Commentary by Steve Scroggins, 3/18/07
OK, folks, this is a test of your knowledge of American history. Look briefly below at the hyperlink in the next paragraph—then return here. What was your first reaction? If it was laughter, a guffaw or incredulous bafflement (What!!!???), then perhaps there is hope for you. If your reaction was not immediate rejection of the premise, then you need education to overcome your indoctrination in Lincoln mythology.
Eric Foner, in his essay entitled "Abe Lincoln’s Antiwar Record — How falsified quotations have allowed conservatives to misappropriate Lincoln’s legacy.," (full text is below) is attacking current Republicans (Neocons! NOT true conservatives!) for invoking Lincoln’s name and words to justify the Bush Administration’s abuses of the Bill of Rights and other misdeeds with a war as the pretext.
Republicans should be wary of invoking Lincoln’s words, NOT because Lincoln was anti-war or pro-constitution, but precisely the opposite. In addition to being a tyrant who would violate the Constitution, imprison political opponents, and consign over 600,000 Americans to death in an unnecessary war (maiming millions), Lincoln was a liar and hypocrite.
Lincoln (along with Clay and others in Congress) attacked President Polk for starting war with Mexico on questionable causes, much as current Democrats (and the true conservatives who place principle above party) are criticizing Bush for making war on Iraq for questionable purposes and flawed intelligence.
This same Lincoln, about 16 years later, as a just inaugurated President would conspire with a Navy Captain and his Secretary of State Seward, to deceive and mislead Confederate emissaries sent for the purpose of peacefully resolving the Fort Sumter crisis, and to send in resupply ships and reinforcements to the garrison at Fort Sumter. Lincoln carried out this ruse for the express purpose of evoking a military response from South Carolina and Confederate forces to use as an excuse to make war on the South. This fact is well-documented by the letter Lincoln sent to Captain A. G. Fox after Fort Sumter was reduced.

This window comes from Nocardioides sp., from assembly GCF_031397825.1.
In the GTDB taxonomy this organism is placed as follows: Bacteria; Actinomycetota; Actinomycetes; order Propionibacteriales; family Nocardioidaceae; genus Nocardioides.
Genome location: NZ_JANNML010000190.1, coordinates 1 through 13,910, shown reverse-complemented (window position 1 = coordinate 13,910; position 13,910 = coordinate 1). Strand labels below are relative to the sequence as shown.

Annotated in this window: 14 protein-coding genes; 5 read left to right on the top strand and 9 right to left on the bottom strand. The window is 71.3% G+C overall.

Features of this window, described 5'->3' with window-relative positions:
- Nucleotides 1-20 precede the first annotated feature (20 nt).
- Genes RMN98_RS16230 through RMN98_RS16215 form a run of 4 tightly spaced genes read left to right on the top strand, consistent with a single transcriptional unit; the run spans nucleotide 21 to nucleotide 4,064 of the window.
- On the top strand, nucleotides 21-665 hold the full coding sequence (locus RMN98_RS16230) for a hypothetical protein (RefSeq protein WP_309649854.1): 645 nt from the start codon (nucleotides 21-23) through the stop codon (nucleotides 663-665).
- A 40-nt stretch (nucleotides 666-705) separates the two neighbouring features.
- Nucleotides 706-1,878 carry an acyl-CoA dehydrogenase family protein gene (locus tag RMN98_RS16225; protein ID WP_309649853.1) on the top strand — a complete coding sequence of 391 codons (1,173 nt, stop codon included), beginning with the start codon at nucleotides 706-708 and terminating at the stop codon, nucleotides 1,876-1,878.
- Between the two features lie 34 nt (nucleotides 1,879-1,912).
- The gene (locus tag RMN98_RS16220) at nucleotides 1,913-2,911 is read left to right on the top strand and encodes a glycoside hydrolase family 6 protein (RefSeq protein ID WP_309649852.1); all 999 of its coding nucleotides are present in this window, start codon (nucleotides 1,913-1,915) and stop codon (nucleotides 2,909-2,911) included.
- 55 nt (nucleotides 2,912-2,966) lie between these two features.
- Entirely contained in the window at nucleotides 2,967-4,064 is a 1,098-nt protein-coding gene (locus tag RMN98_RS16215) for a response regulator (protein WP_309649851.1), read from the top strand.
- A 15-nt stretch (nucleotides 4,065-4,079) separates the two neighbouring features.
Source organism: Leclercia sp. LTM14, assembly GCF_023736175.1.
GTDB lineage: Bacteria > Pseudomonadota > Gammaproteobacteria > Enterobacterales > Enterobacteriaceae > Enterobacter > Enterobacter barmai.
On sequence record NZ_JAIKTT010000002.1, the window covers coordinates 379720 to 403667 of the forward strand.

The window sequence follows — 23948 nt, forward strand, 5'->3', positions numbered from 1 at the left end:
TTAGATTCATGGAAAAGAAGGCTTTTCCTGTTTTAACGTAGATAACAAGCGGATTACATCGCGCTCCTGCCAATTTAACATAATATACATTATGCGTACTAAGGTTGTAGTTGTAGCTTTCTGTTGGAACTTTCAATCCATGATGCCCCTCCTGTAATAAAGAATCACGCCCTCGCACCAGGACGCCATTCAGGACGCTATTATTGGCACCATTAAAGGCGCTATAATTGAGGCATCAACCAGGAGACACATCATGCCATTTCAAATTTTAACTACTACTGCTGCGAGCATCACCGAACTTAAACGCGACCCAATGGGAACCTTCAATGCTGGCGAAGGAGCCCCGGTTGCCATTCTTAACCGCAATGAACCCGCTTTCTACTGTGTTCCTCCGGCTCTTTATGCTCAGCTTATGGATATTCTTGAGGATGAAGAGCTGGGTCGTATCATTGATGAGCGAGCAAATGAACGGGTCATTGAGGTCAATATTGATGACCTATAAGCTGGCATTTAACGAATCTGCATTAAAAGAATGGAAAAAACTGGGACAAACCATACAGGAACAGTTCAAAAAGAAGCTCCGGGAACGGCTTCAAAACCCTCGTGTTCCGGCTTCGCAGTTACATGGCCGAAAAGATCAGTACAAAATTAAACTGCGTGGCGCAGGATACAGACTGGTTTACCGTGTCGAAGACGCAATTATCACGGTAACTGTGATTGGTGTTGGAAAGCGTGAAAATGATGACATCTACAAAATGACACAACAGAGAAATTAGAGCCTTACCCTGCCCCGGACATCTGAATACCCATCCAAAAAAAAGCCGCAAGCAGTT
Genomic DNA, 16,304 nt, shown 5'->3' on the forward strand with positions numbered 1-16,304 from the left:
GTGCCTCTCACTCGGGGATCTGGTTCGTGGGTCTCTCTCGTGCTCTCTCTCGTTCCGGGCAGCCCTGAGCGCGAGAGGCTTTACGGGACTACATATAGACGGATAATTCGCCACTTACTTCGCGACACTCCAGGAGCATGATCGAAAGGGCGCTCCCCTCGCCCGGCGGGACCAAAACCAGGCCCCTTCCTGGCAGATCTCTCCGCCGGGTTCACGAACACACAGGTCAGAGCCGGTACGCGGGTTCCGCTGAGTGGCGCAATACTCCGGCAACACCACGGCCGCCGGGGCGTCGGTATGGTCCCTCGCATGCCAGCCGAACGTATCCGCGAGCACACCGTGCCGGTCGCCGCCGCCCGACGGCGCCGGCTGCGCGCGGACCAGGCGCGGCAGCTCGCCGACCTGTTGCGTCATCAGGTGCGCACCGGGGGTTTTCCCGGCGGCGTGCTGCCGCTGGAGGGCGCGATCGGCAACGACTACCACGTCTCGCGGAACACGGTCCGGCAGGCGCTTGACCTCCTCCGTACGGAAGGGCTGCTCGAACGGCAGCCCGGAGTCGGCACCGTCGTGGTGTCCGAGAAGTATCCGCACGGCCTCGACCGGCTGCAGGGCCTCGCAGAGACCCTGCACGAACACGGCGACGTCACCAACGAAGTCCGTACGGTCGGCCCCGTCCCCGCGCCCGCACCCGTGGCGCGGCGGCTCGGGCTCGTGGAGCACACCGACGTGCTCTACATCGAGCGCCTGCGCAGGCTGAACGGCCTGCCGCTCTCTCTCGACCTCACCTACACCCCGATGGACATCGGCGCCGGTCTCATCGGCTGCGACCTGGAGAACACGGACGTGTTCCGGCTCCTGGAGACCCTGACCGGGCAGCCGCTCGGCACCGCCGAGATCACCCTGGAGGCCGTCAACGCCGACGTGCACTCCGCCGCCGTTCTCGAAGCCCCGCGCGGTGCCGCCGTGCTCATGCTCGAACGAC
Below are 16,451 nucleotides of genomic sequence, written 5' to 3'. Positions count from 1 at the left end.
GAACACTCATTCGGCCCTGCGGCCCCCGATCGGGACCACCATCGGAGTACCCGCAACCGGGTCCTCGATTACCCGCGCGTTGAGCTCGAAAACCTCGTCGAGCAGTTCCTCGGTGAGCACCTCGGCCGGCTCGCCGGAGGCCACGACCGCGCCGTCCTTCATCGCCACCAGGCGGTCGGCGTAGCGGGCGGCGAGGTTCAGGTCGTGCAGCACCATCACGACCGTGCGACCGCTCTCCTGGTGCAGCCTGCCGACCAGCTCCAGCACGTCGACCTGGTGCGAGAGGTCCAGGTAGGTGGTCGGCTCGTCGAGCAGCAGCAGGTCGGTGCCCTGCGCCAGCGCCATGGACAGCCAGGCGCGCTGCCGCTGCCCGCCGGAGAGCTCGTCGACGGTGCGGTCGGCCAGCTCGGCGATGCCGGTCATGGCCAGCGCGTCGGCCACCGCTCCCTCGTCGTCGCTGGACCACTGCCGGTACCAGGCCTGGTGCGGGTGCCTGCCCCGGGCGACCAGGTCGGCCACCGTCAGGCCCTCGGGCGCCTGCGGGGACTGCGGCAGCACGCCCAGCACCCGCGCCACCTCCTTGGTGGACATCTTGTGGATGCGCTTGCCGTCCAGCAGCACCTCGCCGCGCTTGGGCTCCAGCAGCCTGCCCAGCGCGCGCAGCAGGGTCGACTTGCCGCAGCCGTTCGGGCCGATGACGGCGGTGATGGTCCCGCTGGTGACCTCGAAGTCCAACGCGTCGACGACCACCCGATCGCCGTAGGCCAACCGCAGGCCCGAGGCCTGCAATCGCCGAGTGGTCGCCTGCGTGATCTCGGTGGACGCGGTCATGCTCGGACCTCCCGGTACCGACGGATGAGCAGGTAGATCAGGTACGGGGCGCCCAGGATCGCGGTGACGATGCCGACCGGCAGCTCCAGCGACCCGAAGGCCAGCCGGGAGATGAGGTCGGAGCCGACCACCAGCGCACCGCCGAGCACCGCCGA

Confederate President Jefferson Davis devotes an entire chapter to the Sumter affair in his book, "The Rise and Fall of the Confederate Government." I recommend that Foner and every American read it.
Confederate and South Carolina units forced the garrison commanded by Major Robert Anderson to surrender by bombarding them into submission. It should be noted that there was no loss of life in the attack and the garrison was allowed to peacefully leave the fort after the surrender. Furthermore, it should be noted that Confederate forces fired on the U.S. ship "Star of the West" some weeks earlier without any formal complaint at all from the U.S. (it was attempting to sneak in supplies). The Confederates knew that they had to reduce the fort BEFORE the reinforcements and war ships arrived, or the loss of life on both sides would much more severe.